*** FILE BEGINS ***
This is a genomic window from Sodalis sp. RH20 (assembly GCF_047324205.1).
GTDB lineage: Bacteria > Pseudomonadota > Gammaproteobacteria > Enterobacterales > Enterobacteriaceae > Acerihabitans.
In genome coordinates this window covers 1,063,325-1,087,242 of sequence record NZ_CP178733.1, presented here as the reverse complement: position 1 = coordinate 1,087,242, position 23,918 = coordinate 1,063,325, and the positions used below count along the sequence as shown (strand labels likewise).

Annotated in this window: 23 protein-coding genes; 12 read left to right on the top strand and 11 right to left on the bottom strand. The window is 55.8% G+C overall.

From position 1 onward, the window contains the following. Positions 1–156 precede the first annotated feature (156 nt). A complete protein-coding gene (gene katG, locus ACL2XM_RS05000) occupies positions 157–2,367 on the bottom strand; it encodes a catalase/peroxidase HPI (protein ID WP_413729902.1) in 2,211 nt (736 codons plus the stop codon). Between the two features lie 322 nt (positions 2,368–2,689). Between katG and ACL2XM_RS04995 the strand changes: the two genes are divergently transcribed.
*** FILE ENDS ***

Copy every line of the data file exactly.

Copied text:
This is a genomic window from Sodalis sp. RH20 (assembly GCF_047324205.1).
GTDB lineage: Bacteria > Pseudomonadota > Gammaproteobacteria > Enterobacterales > Enterobacteriaceae > Acerihabitans.
In genome coordinates this window covers 1,063,325-1,087,242 of sequence record NZ_CP178733.1, presented here as the reverse complement: position 1 = coordinate 1,087,242, position 23,918 = coordinate 1,063,325, and the positions used below count along the sequence as shown (strand labels likewise).

Annotated in this window: 23 protein-coding genes; 12 read left to right on the top strand and 11 right to left on the bottom strand. The window is 55.8% G+C overall.

From position 1 onward, the window contains the following. Positions 1–156 precede the first annotated feature (156 nt). A complete protein-coding gene (gene katG, locus ACL2XM_RS05000) occupies positions 157–2,367 on the bottom strand; it encodes a catalase/peroxidase HPI (protein ID WP_413729902.1) in 2,211 nt (736 codons plus the stop codon). Between the two features lie 322 nt (positions 2,368–2,689). Between katG and ACL2XM_RS04995 the strand changes: the two genes are divergently transcribed.